There are approximately 12 to 15 unicorns, or $1 billion-plus venture backed companies formed each year globally, in Kanji’s estimation. Approximately two of these come from Europe, he says, as compared to the four to six that emerge in the US annually. But while the winners are fewer, relative to the US, the competition is equally sparse.
“There are probably more prominent VCs in Boston than there are in the whole of Europe,” Kanji says.
A few American firms have expanded across the pond, with the short list including Index, DFJ, Balderton Capital (formerly Benchmark), and Accel Partners, but even these are focused primarily on writing larger, growth-stage checks. Hoxton wants to fill the Seed and Series A gap. The good news is that with less competition, Hoxton doesn’t anticipate much difficulty getting into the best deals Europe has to offer. The firm began investing before it closed its fundraising and has already made bets in Llustre (London, ecommerce, acquired by Fab), Campanja (Sweden, ad-tech), Tizaro (London, ecommerce), and GoCardless (London, merchant payments).
It will take more than early stage capital to foster these unicorns. A large component of Hoxton’s investment will take the form of sweat equity. The partners plan to devote a significant portion of their time to recruiting from overseas, conceding that Europe lacks a deep pool of talent experienced in scaling technology ventures.
“The market here is full of great entrepreneurs and engineers who are cheaper than in California but on par talent-wise,” Kanji says. “But it’s difficult once you get beyond 10 to 20 guys to build out that next growth layer, which in the US typically comes from the previous generation’s winners.”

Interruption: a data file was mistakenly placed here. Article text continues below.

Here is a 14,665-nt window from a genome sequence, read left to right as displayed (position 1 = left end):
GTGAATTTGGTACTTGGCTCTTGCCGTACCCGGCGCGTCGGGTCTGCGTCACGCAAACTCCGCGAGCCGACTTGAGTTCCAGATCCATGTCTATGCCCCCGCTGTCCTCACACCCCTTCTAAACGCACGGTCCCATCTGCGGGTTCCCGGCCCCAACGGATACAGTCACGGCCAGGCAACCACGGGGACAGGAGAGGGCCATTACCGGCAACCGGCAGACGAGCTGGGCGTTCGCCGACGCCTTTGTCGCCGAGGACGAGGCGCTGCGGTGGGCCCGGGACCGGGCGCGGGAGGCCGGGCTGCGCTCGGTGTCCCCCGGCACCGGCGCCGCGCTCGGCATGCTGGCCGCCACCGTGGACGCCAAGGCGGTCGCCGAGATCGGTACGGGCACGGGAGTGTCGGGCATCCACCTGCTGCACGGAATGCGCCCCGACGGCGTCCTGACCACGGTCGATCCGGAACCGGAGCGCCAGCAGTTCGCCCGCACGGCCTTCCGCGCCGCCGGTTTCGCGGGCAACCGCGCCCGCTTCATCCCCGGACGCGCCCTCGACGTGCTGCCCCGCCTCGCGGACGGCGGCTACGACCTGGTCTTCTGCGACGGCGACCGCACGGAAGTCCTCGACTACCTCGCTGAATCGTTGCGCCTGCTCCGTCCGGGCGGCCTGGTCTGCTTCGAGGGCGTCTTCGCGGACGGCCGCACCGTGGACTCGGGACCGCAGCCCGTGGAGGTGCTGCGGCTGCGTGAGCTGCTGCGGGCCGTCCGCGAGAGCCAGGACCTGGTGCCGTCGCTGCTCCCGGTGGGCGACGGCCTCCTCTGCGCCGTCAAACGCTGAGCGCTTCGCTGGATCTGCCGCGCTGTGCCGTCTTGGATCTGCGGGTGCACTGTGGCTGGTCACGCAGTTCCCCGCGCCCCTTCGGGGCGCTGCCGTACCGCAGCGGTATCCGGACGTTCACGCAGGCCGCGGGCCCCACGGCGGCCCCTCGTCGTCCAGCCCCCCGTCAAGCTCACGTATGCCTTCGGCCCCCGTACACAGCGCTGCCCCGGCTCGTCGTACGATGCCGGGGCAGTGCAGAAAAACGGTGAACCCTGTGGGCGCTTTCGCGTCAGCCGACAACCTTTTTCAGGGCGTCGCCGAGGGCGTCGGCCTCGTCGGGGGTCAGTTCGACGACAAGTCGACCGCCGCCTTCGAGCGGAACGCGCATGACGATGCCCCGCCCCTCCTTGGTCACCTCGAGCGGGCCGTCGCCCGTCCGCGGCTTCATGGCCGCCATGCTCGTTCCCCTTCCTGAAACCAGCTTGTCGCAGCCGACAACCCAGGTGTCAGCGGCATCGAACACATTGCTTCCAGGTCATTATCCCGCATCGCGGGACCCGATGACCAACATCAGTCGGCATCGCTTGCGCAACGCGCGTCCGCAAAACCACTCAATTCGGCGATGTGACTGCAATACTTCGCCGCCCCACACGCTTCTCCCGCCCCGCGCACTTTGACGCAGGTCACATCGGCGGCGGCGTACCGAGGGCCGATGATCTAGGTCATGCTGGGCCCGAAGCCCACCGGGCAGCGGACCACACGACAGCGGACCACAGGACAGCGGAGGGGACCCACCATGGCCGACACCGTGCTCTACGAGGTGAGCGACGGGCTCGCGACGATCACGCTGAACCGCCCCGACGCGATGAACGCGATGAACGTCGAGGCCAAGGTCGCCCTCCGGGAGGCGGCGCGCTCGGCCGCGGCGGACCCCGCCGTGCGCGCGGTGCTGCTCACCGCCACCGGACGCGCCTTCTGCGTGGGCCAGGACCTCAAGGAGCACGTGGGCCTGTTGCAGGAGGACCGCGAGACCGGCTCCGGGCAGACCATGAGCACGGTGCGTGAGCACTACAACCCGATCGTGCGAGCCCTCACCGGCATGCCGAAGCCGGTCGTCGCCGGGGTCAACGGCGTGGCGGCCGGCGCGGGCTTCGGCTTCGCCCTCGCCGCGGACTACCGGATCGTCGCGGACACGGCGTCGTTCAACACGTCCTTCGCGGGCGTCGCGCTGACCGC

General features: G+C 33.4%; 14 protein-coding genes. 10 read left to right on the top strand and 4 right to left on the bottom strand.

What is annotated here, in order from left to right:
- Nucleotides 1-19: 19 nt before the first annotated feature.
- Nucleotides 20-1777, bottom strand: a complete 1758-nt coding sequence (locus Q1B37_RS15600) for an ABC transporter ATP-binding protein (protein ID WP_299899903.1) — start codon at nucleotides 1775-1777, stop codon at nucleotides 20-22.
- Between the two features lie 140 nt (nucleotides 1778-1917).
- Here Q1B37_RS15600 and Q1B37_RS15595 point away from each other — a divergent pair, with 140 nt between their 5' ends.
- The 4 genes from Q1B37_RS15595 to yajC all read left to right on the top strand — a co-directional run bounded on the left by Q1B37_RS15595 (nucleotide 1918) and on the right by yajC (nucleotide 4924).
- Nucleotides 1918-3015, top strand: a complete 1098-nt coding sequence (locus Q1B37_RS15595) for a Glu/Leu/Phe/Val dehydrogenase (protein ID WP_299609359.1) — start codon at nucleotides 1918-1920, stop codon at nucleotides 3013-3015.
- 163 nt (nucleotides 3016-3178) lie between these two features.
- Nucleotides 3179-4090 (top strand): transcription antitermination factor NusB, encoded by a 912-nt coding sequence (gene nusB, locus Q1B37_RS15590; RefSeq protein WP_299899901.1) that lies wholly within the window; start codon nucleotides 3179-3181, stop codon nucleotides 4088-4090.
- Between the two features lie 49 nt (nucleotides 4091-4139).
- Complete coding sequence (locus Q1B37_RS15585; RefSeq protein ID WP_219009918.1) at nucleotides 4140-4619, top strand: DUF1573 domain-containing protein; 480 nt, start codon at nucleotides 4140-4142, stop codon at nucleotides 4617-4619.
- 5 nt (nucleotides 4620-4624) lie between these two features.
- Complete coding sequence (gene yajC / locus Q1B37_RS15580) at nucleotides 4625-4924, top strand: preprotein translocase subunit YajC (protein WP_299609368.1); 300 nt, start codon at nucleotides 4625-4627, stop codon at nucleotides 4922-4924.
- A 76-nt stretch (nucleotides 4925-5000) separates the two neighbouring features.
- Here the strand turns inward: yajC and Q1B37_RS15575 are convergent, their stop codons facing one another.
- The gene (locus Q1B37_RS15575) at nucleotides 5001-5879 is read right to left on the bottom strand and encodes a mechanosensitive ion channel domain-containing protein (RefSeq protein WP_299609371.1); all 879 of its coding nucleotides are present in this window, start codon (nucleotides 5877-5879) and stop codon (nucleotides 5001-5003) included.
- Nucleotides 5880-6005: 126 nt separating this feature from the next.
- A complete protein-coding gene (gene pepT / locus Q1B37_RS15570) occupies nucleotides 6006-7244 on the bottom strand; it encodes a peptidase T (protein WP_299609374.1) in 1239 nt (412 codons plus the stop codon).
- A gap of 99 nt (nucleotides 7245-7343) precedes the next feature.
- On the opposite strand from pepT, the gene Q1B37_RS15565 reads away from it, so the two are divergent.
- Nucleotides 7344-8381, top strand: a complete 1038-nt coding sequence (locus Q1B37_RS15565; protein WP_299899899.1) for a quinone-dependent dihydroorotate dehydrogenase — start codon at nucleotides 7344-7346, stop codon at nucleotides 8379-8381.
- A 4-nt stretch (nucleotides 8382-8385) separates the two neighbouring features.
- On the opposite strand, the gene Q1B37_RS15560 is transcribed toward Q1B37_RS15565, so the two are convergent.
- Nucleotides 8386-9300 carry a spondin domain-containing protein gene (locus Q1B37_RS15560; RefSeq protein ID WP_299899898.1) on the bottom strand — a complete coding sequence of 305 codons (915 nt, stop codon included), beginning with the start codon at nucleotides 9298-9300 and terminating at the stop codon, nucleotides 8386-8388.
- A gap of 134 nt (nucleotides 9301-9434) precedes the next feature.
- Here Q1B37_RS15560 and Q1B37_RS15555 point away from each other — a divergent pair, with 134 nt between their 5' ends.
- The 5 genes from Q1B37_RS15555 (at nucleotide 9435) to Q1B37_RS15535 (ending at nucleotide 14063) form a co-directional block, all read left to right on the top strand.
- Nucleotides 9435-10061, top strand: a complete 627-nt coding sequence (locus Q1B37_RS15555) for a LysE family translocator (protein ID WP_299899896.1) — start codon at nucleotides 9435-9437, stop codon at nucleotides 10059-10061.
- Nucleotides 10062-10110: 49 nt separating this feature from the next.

The story is similar for follow-on capital, business development partners, and acquirers. While there are growth stage investors in Europe, Hoxton will run a high reserve ratio, setting aside more capital than the typical VC firm to write follow-on checks. Kanji and Kniaz also plan to be intimately involved in fundraising and making business development and corporate development introductions for their portfolio companies.
Hoxton’s other challenges center around fostering a so-called Silicon Valley mentality among its portfolio companies. For example, the firm mandates that companies create large employee equity pools, a practice that is far less common in Europe than the US, and will often share the dilution with its founders as a sign of good faith, Kanji says.
“When you’re forming an ecosystem, you need to make lots of people rich,” he says. “Very few people made money on Skype outside the founders, which was a missed opportunity. But the biggest thing for us here will be driving the mentality of putting growth above profitability in the early stage.”
Europe has had a few recent success stories, including the billion dollar IPOs of ad-tech company Criteo and business intelligence company Qliktech. The shift to mobile gaming has also seen the emergence of Rovio, Supercell, and King, as money-printing juggernauts. Even Zendesk, which is now based in San Francisco, got its origins in Denmark.
So it’s not out of the realm of possibility that the next decade will see Europe produce a handful more startup unicorns. Like Hoxton as a firm, each of these startups will be fighting against the grain every step of the way toward that lofty summit. To stretch a metaphor, there’s value to being a small fish with big pond experience in an otherwise unoccupied big pond, a position Kanji and Kniaz hope to exploit to their full advantage.
[* Disclosure: Accel Partners is an investor in PandoDaily]
[Illustration by Hallie Bateman]